Moreover, that Rittenhouse chose to put himself in Kenosha while the BLM riots were ongoing, despite what progressive prosecutors may espouse, that has zero impact on his claim of self-defense.  For instance, according to Rawstory three weeks ago, “MSNBC prosecutor blows apart Kenosha gunman’s self-defense claims” recounts a progressive prosecutor claiming that Rittenhouse was the “initial aggressor” because he had no right to be in Kenosha on that night.  That is ludicrous.  It cedes to the mob jurisdiction over any territory they claim or occupy.  There is no basis in the law for that claim — nor on the facts is there any basis for claiming that Rittenhouse, who was being chased, stalked and assaulted, was at any time the “aggressor,” whether initial or otherwise.  Further the MSNBC prosecutor opined:

So he was the initial aggressor, and under the initial aggressor doctrine, he’s not allowed self-defense unless he makes it clear he’s abandoning the fight or others come at him using excessive force, and according to videos doesn’t look like either of those claims hold water,” he continued. “Because the first person that he shot didn’t have a weapon. The second person he shot and killed came at him with a skateboard. The lawyers will say a guy wielding a skateboard could be dangerous. You tell that to a jury that Rittenhouse, who had an AR-15, was in reasonable fear of his life from a guy with a skateboard.”

One, Rittenhouse ran away from his first attacker, only shooting him when he was stopped and the attacker made an attempt to steal Rittenhouse’s gun, something that was a felony and that would have left his “unarmed” attacker armed with a deadly weapon.  Two, the same can be said of the second attacker, who additionally began hitting Rittenhouse with a skateboard — apparently an ANTIFA weapon of choice.  Anyone swinging a hard, blunt object at another is involved in an aggravated assault.  Death by blunt object is exponentially more common than death by AR-15 or any rifle.  And indeed, there were cases in the news prior to this night of people being seriously injured in attacks by ANTIFA anarchists wielding skateboards as blunt objects.  If Rittenhouse wasn’t in fear for his life, he would have been an idiot.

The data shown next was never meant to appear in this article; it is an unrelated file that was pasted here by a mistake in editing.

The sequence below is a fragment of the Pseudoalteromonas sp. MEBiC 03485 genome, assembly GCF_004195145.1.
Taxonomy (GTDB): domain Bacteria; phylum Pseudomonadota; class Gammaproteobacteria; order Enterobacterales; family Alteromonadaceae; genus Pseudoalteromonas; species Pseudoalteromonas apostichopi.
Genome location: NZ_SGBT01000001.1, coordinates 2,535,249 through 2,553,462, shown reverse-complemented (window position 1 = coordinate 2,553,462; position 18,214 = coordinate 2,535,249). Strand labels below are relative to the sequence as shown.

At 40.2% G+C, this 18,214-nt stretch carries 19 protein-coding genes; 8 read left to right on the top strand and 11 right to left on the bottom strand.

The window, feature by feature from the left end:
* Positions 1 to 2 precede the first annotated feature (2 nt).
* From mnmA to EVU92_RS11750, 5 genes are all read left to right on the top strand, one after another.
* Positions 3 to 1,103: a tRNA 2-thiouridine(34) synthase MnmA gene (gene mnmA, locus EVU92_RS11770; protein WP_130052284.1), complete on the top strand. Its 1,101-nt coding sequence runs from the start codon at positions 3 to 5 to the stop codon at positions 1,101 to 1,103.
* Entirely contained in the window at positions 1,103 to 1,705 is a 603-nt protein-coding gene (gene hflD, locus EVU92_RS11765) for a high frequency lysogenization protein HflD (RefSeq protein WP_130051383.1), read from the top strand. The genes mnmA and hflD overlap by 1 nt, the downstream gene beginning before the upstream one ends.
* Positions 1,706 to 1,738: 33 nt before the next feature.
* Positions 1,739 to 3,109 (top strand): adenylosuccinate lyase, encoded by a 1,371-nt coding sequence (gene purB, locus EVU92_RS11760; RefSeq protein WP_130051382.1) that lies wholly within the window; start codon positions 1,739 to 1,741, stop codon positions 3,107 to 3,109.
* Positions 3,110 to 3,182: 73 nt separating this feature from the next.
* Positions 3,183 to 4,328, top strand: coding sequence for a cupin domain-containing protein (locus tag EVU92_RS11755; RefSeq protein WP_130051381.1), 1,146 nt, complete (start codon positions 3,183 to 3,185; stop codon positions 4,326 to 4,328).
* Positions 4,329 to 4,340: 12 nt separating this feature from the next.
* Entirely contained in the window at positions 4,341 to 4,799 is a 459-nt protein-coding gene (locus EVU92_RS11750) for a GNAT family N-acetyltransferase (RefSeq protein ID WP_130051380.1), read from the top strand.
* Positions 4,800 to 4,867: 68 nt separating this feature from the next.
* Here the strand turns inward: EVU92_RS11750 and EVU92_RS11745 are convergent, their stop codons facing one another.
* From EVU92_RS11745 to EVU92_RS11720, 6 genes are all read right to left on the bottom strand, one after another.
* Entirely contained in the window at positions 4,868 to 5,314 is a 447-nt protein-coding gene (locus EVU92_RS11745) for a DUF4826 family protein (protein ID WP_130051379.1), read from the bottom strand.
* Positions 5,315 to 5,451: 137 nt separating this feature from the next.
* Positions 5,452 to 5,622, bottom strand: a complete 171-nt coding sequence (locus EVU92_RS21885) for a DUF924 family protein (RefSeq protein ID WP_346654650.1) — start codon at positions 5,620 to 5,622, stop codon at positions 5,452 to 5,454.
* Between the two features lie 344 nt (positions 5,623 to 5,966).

Moreover, according to self-defense expert Andrew Branca, writing at Legal Insurrection. the law places the burden to disprove a self-defense on the prosecution:

Although we’re all familiar with the phrase “burden of proof,” fewer realize there are actually two such burdens: the burden of production and the burden of persuasion.

The burden of production has to do with the minimal amount of evidence required before a legal argument can be made in court—if there is zero evidence to support a legal argument there’s no point presenting it to the jury. On the legal defense of self-defense the burden of production is on the defendant claiming self-defense. This is rarely a difficult burden for a defendant in a “good guy” case of self-defense (the small minority of self-defense claims).

Once the burden of production has been met on the legal defense of self-defense the question is then which party bears the burden of persuasion—that is, whose job is it to convince the jury of the truth or untruth of the self-defense claim. Further, by what legal standard or threshold is that proof to be made.

In 49 states [but for Ohio] it is the prosecution who bears the burden of persuasion on self-defense, and who must disprove the claim of self-defense beyond a reasonable doubt.